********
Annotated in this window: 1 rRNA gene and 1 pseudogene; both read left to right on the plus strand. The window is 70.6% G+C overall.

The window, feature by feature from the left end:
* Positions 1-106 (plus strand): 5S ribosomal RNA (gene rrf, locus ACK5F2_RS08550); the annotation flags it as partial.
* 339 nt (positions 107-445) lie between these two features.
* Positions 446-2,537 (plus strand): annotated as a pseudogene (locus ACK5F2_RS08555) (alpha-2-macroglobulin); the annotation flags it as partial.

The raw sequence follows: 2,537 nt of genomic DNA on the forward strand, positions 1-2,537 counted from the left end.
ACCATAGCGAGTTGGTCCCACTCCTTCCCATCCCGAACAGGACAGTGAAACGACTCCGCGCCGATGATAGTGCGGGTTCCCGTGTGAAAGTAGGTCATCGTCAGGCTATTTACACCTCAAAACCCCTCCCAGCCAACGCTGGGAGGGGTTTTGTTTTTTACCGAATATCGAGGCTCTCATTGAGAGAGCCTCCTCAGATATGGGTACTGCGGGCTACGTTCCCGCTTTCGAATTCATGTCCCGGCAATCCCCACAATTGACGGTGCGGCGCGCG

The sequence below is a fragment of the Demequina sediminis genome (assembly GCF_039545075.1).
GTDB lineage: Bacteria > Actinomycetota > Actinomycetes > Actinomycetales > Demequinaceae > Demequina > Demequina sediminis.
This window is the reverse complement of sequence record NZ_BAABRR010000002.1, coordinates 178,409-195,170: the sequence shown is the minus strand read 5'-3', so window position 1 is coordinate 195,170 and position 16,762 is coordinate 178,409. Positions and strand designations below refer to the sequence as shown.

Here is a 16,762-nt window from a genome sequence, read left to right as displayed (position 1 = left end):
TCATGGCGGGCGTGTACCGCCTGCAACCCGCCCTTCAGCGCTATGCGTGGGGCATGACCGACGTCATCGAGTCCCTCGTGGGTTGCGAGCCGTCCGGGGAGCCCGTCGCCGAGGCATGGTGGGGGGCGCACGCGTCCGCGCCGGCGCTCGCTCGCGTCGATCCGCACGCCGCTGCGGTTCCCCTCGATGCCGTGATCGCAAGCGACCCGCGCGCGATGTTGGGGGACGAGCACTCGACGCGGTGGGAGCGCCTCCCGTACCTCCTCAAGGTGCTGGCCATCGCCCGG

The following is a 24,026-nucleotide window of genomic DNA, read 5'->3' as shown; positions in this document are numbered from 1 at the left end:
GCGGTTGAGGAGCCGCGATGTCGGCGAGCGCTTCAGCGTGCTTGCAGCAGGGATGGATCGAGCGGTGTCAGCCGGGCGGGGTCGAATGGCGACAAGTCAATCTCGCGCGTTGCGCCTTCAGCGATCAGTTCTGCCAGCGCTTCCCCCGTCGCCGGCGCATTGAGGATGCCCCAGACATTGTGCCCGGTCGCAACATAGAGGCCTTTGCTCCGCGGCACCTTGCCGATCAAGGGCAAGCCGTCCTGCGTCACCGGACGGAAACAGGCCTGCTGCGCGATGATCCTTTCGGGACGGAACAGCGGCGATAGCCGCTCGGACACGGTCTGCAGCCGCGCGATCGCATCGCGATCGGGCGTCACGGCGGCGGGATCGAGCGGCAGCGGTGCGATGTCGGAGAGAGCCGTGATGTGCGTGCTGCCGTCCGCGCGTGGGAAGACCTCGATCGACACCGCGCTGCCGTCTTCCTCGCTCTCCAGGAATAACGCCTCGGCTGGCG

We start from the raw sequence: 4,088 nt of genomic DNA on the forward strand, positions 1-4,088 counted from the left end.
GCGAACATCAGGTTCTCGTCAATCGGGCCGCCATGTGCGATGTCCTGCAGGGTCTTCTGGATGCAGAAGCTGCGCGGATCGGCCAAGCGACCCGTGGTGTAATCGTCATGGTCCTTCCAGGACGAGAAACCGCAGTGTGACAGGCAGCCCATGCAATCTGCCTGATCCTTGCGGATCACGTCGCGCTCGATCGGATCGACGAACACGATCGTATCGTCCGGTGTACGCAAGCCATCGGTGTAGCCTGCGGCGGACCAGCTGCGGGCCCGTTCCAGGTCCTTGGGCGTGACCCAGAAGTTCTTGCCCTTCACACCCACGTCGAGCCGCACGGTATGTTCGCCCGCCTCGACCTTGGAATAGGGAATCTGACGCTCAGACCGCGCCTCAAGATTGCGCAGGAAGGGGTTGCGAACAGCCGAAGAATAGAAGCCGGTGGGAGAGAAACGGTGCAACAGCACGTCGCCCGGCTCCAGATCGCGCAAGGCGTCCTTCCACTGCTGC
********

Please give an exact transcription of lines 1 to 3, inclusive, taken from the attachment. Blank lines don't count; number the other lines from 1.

Annotated in this window: 1 rRNA gene and 1 pseudogene; both read left to right on the plus strand. The window is 70.6% G+C overall.

The window, feature by feature from the left end:
* Positions 1-106 (plus strand): 5S ribosomal RNA (gene rrf, locus ACK5F2_RS08550); the annotation flags it as partial.